The world of High Energy Physics is currently home to some amazing women in STEM.
Dr. Gabriela González was the spokesperson for the Laser Interferometer Gravitational-Wave Observatory (LIGO) team that detected the first gravitational waves.
Dr. Fiona Harrison is a leader of the NuSTAR X-ray team, which studies everything from supernova remnants and neutron stars to supermassive black holes.
Dr. Fabiola Gianotti is the first woman to serve as Director-General of CERN, home to the largest particle accelerator in the world.
But on the topic of neutrinos, one woman in STEM takes the lead: Dr. Mayly Sánchez.
Dr. Sánchez was born in Caracas, Venezuela in June of 1972. Her passion for science began at a young age, watching episodes of the 1980’s show “Cosmos” by Carl Sagan. Though she initially wanted to study astronomy like Sagan, the neighboring field of physics drew her in instead.
She completed high school at an all-girls Catholic school before continuing on to earn her Bachelor’s in Physics from the Universidad de Los Andes in Mérida, Venezuela, in 1995. She then completed a one-year program in High Energy Physics at the Abdus Salam International Centre for Theoretical Physics in Trieste, Italy, before moving to the United States for graduate school.
During her undergraduate degree, Dr. Sánchez took an interest in the fundamental particles of physics. These particles are the basis for everything we know of, including atoms and light. While earning her Master of Science degree and Ph.D. at Tufts University in Boston, Dr. Sánchez narrowed her focus down to neutrinos—a fundamental particle with no electric charge, produced when radioactive elements decay or during nuclear reactions in stars.
After finishing her Ph.D. in 2003, Dr. Sánchez worked as a postdoctoral fellow at Harvard University for four years, during which time she joined the Main Injector Neutrino Oscillation Search (MINOS) team at Fermilab. She’s held several important positions with the MINOS collaboration, including being elected to the Executive Committee in 2011.
Dr. Sánchez took a position at the Argonne National Laboratory in Lemont, Illinois in 2007, where she continues to work today. She also holds a faculty position at Iowa State University, earning tenure in 2013. She is a part of the NOvA Neutrino Experiment, the Large-Area Picosecond Photo-Detectors Project (LAPPD) and the Deep Underground Neutrino Experiment (DUNE).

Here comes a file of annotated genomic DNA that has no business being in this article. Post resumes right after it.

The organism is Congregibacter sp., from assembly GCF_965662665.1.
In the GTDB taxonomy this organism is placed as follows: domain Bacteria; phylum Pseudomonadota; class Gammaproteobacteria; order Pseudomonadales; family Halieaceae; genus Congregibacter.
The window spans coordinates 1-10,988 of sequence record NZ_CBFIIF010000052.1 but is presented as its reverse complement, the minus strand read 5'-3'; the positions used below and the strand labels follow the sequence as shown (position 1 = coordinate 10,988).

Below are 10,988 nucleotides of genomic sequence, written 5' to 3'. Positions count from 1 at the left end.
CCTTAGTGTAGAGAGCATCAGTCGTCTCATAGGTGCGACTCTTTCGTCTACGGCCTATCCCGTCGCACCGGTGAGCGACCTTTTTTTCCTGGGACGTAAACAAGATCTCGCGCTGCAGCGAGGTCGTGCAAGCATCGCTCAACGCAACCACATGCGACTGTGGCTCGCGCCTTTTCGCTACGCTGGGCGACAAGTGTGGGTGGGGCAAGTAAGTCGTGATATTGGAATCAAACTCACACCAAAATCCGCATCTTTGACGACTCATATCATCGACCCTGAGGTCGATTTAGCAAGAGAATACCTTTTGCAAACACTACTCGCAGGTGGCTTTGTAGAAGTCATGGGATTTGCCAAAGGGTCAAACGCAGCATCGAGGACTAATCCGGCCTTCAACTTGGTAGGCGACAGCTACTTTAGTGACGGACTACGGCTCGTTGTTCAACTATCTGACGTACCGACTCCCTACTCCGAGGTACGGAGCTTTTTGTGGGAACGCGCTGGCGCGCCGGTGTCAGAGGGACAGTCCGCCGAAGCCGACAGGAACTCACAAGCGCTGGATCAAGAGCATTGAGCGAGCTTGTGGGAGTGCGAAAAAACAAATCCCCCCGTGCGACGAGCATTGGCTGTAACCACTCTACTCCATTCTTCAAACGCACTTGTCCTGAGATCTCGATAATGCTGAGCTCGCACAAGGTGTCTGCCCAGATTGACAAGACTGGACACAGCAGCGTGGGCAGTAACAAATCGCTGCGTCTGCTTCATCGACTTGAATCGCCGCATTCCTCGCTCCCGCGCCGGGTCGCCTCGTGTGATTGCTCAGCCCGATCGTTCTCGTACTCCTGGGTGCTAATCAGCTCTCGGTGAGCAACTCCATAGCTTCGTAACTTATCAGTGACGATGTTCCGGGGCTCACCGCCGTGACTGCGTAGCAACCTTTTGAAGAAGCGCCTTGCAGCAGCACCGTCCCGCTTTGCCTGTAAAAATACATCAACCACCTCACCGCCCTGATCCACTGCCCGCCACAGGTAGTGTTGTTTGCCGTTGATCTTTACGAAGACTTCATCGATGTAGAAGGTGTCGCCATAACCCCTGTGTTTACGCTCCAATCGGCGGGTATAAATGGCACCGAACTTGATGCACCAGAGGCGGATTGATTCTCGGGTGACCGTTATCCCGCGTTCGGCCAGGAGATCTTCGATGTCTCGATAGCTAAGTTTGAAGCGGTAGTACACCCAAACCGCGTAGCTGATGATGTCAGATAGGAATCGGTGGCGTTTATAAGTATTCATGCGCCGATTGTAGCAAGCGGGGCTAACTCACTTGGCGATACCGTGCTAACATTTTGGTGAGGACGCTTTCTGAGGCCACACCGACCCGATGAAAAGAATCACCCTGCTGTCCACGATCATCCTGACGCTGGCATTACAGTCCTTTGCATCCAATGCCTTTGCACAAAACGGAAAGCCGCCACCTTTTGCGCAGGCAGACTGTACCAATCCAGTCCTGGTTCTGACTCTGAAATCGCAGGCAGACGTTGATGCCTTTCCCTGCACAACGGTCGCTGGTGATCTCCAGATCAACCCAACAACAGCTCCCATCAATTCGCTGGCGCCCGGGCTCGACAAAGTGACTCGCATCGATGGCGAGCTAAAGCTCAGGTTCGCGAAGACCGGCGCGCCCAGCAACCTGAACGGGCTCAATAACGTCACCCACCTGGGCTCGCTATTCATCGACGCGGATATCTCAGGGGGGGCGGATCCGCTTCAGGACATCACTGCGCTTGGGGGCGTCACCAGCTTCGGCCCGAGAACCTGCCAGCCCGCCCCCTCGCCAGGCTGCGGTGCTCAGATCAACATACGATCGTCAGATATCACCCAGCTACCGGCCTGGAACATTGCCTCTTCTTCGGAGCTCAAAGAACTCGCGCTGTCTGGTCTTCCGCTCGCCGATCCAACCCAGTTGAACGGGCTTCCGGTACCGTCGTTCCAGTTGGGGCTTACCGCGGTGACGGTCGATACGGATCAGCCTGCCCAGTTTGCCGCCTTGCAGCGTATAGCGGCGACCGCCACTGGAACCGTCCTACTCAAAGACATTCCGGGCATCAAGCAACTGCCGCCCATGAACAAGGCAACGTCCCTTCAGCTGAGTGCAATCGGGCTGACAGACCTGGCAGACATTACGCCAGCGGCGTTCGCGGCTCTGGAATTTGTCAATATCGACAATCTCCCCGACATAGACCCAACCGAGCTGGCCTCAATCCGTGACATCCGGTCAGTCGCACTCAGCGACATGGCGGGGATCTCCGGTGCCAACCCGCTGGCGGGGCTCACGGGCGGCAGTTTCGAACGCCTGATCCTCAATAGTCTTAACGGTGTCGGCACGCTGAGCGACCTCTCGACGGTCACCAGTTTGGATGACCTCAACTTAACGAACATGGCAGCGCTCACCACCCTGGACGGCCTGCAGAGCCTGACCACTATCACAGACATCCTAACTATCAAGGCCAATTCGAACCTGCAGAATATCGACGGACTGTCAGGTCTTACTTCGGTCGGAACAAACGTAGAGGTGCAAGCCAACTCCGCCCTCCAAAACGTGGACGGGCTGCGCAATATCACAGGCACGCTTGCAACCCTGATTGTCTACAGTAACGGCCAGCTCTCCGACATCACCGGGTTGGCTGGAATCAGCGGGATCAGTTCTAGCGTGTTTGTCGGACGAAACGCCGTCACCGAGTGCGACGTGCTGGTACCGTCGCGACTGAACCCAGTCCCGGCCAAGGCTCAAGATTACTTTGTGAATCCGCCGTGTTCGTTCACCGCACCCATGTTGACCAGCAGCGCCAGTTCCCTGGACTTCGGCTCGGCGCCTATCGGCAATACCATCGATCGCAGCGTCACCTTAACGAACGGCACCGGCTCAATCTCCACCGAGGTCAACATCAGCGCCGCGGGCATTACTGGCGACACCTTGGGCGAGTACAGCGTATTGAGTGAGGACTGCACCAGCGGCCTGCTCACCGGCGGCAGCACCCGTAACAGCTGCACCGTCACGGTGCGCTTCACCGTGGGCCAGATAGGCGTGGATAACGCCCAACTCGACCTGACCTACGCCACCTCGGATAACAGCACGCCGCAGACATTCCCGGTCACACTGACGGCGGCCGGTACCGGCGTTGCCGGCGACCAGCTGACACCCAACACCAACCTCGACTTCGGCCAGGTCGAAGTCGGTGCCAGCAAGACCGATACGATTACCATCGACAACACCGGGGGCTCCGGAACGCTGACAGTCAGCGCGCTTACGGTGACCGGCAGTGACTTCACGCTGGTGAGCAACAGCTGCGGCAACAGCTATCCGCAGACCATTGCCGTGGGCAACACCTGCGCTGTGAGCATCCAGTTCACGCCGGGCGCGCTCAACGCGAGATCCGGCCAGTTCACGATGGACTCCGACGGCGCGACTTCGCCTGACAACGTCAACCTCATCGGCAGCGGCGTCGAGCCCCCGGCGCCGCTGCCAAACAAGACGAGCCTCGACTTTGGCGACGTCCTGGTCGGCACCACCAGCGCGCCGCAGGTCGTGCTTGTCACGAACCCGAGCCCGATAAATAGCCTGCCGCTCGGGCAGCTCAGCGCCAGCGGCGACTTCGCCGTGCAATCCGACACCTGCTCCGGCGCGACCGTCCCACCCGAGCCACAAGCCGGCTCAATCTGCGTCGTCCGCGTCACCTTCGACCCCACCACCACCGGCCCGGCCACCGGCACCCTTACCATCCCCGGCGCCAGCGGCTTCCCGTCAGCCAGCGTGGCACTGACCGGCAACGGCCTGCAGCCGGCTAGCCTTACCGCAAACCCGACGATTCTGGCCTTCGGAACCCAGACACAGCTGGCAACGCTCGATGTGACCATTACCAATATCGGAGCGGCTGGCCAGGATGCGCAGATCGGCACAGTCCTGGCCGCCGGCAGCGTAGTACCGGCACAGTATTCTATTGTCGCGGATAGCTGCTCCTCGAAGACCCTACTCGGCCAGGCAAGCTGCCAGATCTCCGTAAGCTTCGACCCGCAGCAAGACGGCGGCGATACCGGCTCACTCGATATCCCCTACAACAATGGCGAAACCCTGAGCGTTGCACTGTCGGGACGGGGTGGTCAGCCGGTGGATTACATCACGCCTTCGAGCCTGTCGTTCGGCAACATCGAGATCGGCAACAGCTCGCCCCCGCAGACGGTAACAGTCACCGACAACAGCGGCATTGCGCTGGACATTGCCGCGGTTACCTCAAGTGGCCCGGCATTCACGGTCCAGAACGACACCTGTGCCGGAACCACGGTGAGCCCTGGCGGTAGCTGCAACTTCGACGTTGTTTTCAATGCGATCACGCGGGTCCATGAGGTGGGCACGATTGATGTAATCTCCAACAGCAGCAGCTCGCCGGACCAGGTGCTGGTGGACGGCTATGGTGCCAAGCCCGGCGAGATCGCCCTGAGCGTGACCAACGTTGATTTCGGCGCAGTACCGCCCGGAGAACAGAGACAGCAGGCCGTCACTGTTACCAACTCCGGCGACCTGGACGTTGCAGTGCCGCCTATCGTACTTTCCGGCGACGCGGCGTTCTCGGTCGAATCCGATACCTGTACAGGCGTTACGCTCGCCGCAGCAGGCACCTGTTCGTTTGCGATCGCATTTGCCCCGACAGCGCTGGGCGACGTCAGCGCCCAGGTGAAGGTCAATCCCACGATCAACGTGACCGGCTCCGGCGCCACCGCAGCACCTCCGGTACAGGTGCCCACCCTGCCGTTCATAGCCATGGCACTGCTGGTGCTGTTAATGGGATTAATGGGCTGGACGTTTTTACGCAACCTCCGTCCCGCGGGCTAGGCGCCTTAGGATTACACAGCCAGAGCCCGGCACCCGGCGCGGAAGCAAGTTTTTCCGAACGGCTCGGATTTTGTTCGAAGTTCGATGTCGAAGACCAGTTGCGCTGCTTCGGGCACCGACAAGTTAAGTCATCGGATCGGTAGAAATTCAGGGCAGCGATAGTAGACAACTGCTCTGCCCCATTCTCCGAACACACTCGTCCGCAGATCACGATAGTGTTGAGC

Her greatest contribution (so far) is the Accelerator Neutrino Neutron Interaction Experiment (ANNIE) at Fermilab. ANNIE’s goal is to develop new neutrino detectors and experimental techniques, as well as study how neutrinos interact with matter. Dr. Sánchez has been the co-leader on the project since 2014.
She’s also the founder and faculty advisor for the Iowa State University Undergraduate Women in Physics group and served as Chair of the 2018 Conference for Undergraduate Women in Physics (CUWiP) at Iowa State University.
Dr. Sánchez has received several awards and recognitions for her work. She won the 2009 Outstanding Technical Achievement Award from the Hispanic Engineer National Achievement Award Corporation (HENAAC) and the 2011 CAREER Award from the National Science Foundation.
In 2012, she was awarded the Presidential Early Career Award for Scientists and Engineers—the highest honor given by the U.S. government in the early stages of a scientist’s career. President Obama presented the award “for contributions to the detection and study of neutrinos and their role in some of the most fundamental problems in physics, and for reaching out to potential women STEM majors and exciting them about opportunities in the STEM fields, in particular physics and astronomy.”
Are you interested in empowering women in the STEM fields? The Women in Science (Wi-Sci) group wants you! Email President Lauren Higgins (firstname.lastname@example.org) for more information.